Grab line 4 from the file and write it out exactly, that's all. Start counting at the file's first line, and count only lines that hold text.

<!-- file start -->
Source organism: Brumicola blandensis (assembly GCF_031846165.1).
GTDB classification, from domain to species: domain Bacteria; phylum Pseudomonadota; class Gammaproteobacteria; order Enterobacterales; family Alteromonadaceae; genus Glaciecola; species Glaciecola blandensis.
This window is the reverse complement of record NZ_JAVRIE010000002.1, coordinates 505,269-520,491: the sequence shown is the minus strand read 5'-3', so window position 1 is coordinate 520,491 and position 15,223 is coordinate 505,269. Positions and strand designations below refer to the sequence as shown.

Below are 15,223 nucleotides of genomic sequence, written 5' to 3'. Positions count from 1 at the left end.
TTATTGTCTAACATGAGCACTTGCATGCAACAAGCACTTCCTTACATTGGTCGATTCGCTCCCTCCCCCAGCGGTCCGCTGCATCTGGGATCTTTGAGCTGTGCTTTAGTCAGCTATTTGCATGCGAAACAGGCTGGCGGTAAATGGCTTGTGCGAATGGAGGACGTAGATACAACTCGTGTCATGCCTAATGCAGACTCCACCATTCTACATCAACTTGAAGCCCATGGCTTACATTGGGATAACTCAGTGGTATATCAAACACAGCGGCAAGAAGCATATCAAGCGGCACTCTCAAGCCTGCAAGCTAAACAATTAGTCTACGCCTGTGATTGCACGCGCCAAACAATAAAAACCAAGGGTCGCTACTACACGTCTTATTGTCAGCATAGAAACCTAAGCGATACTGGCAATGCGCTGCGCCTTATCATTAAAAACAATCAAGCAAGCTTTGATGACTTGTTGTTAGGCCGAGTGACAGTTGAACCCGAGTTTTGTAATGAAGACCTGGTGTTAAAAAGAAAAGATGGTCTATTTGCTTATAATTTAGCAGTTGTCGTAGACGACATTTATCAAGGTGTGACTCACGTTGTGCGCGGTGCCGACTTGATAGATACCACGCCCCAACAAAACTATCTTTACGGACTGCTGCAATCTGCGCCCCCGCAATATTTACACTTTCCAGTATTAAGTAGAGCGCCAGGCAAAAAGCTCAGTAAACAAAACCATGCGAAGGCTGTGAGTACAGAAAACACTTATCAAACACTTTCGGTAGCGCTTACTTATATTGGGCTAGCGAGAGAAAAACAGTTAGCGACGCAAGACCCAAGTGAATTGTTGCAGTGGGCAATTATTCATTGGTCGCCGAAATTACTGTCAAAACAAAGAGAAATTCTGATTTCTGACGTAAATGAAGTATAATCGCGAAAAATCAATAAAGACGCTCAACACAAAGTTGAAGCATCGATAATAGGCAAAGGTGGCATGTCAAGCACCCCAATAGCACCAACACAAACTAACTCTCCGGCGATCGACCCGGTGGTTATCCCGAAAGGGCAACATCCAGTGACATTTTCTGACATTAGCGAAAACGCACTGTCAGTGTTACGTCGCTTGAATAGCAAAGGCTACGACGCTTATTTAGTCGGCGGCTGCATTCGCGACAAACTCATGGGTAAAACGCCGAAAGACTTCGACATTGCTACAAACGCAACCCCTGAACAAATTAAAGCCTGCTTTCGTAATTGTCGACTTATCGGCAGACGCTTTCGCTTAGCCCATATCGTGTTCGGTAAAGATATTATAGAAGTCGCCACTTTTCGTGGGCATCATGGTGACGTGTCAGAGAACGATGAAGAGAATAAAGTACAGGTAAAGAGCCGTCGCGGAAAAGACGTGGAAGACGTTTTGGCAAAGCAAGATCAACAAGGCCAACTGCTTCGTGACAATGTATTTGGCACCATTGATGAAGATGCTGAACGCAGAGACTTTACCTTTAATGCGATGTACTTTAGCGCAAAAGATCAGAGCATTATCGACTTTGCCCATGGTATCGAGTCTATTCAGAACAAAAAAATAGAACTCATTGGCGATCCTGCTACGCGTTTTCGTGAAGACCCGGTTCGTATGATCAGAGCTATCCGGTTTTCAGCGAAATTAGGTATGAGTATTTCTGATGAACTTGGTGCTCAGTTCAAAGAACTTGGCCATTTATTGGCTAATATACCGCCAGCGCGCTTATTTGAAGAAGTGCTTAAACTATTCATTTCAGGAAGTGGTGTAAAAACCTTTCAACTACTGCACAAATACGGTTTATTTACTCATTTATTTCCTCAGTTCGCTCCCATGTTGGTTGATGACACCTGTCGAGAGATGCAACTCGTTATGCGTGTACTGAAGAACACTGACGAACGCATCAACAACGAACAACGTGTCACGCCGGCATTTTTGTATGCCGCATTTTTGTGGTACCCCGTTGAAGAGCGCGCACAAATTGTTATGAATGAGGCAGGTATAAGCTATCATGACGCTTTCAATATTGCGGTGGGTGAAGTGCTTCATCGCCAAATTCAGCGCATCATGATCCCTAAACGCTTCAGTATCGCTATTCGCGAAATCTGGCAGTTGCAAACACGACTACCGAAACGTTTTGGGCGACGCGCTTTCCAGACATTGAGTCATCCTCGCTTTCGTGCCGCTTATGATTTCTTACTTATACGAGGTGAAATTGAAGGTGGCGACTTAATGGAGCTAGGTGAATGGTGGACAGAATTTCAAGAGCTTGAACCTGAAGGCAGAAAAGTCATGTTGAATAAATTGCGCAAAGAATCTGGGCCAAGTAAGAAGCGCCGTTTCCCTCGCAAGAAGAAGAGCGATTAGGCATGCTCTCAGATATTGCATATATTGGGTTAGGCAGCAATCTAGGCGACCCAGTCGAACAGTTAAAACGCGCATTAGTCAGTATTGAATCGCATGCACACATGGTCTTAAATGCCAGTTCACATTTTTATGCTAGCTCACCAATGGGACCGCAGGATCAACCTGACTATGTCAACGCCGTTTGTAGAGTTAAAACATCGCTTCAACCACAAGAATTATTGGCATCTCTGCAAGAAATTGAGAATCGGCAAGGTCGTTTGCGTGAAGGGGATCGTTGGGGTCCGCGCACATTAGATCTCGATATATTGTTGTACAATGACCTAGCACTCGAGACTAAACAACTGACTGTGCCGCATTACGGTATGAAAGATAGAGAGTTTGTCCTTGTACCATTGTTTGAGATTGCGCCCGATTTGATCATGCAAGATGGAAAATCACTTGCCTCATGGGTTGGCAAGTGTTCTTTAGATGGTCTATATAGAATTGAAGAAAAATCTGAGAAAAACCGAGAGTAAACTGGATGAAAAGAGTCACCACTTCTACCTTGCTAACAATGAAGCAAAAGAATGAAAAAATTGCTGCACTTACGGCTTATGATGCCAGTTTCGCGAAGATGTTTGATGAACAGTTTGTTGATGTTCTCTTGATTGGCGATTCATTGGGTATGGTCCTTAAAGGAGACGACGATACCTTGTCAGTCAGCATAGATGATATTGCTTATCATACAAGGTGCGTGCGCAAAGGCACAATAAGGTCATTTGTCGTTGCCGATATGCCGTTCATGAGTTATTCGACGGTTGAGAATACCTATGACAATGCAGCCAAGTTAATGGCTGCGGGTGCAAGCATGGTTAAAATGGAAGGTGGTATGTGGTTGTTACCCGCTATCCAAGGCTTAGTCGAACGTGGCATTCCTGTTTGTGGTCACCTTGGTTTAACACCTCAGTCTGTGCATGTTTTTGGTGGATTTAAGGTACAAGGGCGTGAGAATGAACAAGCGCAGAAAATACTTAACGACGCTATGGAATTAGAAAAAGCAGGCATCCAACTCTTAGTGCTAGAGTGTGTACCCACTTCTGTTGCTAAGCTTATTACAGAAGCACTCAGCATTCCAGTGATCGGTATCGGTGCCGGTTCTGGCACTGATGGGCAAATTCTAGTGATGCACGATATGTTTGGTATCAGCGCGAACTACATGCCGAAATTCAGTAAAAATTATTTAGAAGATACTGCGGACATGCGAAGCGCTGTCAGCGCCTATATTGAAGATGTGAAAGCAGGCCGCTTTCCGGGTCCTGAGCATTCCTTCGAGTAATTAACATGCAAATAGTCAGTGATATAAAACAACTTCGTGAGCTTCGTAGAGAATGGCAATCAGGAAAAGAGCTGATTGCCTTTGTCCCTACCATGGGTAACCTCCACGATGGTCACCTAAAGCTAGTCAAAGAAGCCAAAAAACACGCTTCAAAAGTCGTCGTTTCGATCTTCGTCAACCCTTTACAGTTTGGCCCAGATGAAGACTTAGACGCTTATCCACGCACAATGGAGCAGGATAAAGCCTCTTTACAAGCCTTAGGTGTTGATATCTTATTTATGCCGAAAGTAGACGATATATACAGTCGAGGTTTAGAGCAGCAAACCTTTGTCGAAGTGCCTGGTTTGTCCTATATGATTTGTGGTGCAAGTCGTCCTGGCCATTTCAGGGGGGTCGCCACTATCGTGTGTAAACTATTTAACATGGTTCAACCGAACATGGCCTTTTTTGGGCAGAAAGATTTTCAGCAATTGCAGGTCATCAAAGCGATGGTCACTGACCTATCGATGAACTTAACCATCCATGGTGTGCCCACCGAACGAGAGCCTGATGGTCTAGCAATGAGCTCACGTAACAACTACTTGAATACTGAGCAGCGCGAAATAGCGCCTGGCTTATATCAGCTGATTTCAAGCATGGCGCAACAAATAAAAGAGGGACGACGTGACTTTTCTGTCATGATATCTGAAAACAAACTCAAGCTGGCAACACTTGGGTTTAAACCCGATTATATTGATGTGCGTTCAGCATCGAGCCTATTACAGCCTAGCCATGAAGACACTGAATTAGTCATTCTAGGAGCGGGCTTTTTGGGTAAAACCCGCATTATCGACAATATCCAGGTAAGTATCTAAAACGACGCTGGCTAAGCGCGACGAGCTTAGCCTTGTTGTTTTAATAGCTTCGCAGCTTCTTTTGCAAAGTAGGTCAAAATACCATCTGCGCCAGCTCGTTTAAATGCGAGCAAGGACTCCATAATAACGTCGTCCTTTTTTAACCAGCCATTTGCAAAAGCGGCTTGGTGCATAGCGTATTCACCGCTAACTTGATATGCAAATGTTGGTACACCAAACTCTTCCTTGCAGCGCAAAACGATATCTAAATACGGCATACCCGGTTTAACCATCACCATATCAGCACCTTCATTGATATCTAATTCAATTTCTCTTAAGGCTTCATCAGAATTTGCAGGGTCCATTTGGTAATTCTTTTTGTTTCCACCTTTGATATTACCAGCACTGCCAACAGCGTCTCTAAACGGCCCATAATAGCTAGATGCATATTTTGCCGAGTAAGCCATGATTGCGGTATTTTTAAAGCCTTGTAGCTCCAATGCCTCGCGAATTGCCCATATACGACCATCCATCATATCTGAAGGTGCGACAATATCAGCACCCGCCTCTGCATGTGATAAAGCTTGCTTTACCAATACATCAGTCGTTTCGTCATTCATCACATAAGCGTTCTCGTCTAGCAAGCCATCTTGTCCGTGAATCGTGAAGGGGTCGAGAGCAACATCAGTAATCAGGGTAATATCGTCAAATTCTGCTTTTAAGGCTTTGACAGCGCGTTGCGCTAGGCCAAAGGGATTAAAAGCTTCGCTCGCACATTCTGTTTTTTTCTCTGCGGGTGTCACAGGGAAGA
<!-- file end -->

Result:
Below are 15,223 nucleotides of genomic sequence, written 5' to 3'. Positions count from 1 at the left end.